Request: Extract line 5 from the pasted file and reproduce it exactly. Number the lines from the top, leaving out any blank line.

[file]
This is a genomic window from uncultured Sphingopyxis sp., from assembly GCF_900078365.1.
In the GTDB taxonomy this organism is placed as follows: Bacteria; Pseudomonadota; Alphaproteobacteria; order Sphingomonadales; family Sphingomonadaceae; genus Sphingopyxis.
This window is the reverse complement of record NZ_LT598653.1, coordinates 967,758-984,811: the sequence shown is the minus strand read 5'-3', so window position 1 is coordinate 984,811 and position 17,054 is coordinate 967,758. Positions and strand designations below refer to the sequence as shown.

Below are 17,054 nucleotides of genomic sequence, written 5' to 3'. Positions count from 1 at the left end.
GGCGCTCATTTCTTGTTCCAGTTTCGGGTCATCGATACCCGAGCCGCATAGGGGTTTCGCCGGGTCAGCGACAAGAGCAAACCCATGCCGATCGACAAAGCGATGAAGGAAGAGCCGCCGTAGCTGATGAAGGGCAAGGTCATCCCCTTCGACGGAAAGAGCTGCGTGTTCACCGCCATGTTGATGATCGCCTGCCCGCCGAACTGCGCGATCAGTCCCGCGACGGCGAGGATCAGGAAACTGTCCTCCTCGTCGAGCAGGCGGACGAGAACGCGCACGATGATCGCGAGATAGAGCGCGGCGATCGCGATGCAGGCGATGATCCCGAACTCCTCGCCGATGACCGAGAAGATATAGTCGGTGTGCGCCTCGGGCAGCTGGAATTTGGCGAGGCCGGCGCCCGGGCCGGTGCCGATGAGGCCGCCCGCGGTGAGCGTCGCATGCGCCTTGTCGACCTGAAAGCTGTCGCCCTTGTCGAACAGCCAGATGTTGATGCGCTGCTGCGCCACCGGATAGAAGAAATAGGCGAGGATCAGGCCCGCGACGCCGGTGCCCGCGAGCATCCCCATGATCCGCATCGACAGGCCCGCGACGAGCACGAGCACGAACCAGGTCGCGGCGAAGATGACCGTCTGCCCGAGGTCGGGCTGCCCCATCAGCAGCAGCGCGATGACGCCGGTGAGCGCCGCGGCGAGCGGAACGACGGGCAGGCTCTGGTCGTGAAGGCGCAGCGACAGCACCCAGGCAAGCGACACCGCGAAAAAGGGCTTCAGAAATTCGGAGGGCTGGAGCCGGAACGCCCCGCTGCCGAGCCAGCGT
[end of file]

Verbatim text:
GGCGCTCATTTCTTGTTCCAGTTTCGGGTCATCGATACCCGAGCCGCATAGGGGTTTCGCCGGGTCAGCGACAAGAGCAAACCCATGCCGATCGACAAAGCGATGAAGGAAGAGCCGCCGTAGCTGATGAAGGGCAAGGTCATCCCCTTCGACGGAAAGAGCTGCGTGTTCACCGCCATGTTGATGATCGCCTGCCCGCCGAACTGCGCGATCAGTCCCGCGACGGCGAGGATCAGGAAACTGTCCTCCTCGTCGAGCAGGCGGACGAGAACGCGCACGATGATCGCGAGATAGAGCGCGGCGATCGCGATGCAGGCGATGATCCCGAACTCCTCGCCGATGACCGAGAAGATATAGTCGGTGTGCGCCTCGGGCAGCTGGAATTTGGCGAGGCCGGCGCCCGGGCCGGTGCCGATGAGGCCGCCCGCGGTGAGCGTCGCATGCGCCTTGTCGACCTGAAAGCTGTCGCCCTTGTCGAACAGCCAGATGTTGATGCGCTGCTGCGCCACCGGATAGAAGAAATAGGCGAGGATCAGGCCCGCGACGCCGGTGCCCGCGAGCATCCCCATGATCCGCATCGACAGGCCCGCGACGAGCACGAGCACGAACCAGGTCGCGGCGAAGATGACCGTCTGCCCGAGGTCGGGCTGCCCCATCAGCAGCAGCGCGATGACGCCGGTGAGCGCCGCGGCGAGCGGAACGACGGGCAGGCTCTGGTCGTGAAGGCGCAGCGACAGCACCCAGGCAAGCGACACCGCGAAAAAGGGCTTCAGAAATTCGGAGGGCTGGAGCCGGAACGCCCCGCTGCCGAGCCAGCGT